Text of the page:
Dating the last deglaciation: Geochronologic methods used to assign temporal constraints to the retreat of late pleistocene ice sheets

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Assignment of a temporal scale to deglaciation events is elemental to the understanding of processes involved during and subsequent to the retreat of continental ice sheets. Dating the recession of ice sheets, however, is complicated by the fact that ice sheets cease to exist following deglaciation, leaving behind no tangible remnants of the ice itself that can directly be analyzed. Hence, dating exercises essentially aim to place constraints on ice sheet recession by examining proxy records that resulted from or are associated with the former existence of ice sheets. A deglaciation timescale enables rates of postglacial geomorphic processes as well as the pace of environmental evolution to be determined. Additionally, such chronologies facilitate the analysis of variations in the distribution of biotic communities over time, in conjunction with changes in climatic conditions and other aspects of the environment. In areas where isostatic rebound occurred following glacial unloading, accurate dating allows geophysical models of viscoelastic responses to be calibrated, including changes in sea level. This chapter provides a review of dating methods that have been used to constrain the retreat of Late Pleistocene ice sheets from formerly glaciated regions following the Last Glacial Maximum, with a focus on North America. Chronological methods explored include cosmogenic-nuclide exposure, luminescence, radiocarbon and varve dating techniques. In each instance, the principles behind the dating technique and the types of material that can be dated are examined. The chapter concludes with a brief outline of a case study conducted in western Canada to constrain the Late Pleistocene retreat of the Laurentide Ice Sheet from the region.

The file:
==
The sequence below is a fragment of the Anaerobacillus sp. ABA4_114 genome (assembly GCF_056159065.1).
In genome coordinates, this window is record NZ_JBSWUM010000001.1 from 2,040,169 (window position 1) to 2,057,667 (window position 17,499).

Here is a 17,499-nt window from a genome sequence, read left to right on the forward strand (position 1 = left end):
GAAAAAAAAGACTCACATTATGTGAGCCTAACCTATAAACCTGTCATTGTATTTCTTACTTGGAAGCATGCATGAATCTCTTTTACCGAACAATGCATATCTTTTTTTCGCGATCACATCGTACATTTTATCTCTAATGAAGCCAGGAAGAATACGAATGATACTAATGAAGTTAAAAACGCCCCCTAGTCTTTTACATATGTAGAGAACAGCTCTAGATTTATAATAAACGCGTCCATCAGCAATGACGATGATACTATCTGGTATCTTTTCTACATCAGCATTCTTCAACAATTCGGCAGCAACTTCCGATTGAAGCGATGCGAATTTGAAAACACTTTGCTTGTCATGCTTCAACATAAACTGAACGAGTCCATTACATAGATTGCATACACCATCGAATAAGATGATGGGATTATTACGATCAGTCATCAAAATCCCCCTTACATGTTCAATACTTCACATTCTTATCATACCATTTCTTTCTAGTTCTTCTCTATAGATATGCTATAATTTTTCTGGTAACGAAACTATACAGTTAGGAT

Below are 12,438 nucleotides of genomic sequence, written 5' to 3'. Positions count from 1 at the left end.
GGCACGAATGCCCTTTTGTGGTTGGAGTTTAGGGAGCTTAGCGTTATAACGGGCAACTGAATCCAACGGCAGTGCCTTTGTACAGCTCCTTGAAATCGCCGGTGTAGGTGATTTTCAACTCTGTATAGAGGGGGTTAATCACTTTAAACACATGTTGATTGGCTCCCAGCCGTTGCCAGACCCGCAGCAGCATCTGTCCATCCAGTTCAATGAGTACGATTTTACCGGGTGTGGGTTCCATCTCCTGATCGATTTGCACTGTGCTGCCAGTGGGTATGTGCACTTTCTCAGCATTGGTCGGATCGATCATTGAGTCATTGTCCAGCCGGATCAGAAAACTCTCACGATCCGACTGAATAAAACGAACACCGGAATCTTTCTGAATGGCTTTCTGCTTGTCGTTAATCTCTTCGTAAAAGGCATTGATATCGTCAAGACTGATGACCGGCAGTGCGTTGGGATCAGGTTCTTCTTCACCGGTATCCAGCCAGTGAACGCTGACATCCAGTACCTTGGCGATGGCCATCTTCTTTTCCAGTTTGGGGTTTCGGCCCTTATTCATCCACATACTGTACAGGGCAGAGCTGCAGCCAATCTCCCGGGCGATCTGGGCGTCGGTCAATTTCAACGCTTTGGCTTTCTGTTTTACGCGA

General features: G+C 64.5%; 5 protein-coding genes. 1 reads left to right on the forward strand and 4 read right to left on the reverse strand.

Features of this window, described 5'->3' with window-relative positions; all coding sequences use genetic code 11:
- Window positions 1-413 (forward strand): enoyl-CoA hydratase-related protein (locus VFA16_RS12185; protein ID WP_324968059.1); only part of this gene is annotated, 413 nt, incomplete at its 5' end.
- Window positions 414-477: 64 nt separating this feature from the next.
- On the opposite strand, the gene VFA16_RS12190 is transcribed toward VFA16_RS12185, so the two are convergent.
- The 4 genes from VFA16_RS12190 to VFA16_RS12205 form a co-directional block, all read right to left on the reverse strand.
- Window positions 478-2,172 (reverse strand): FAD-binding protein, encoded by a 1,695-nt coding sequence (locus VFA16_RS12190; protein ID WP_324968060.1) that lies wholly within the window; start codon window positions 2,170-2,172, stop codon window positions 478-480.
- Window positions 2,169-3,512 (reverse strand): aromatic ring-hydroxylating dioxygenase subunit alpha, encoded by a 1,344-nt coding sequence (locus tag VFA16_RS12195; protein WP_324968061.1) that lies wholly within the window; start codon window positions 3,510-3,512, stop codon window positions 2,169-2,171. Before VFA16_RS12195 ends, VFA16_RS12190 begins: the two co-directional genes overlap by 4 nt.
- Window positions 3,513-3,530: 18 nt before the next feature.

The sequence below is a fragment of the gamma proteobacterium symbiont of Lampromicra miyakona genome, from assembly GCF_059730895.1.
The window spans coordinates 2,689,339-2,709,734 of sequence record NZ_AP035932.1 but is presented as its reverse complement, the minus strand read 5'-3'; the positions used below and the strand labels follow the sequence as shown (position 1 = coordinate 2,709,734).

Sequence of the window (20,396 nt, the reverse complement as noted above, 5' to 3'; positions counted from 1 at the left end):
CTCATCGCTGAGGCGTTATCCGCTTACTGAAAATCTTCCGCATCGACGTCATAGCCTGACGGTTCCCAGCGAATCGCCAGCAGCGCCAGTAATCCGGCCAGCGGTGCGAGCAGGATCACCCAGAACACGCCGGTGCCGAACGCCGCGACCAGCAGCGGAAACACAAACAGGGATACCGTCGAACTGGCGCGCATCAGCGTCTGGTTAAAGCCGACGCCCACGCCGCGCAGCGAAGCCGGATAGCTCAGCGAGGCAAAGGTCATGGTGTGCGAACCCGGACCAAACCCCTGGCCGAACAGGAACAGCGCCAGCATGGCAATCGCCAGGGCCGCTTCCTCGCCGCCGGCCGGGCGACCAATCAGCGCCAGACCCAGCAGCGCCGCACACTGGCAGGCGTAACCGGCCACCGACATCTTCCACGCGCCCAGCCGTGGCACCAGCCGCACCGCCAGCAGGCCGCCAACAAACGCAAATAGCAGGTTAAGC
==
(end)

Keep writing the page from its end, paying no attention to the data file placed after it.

Original languageEnglish
Title of host publicationDeglaciation
Subtitle of host publicationProcesses, Causes and Consequences
Number of pages105
ISBN (Electronic)9781536125184
Publication statusPublished - 1 Jan. 2017


  • Dating methods
  • Deglaciation
  • Ice age
  • Ice sheet
  • Late pleistocene
  • Laurentide ice sheet
  • Quaternary


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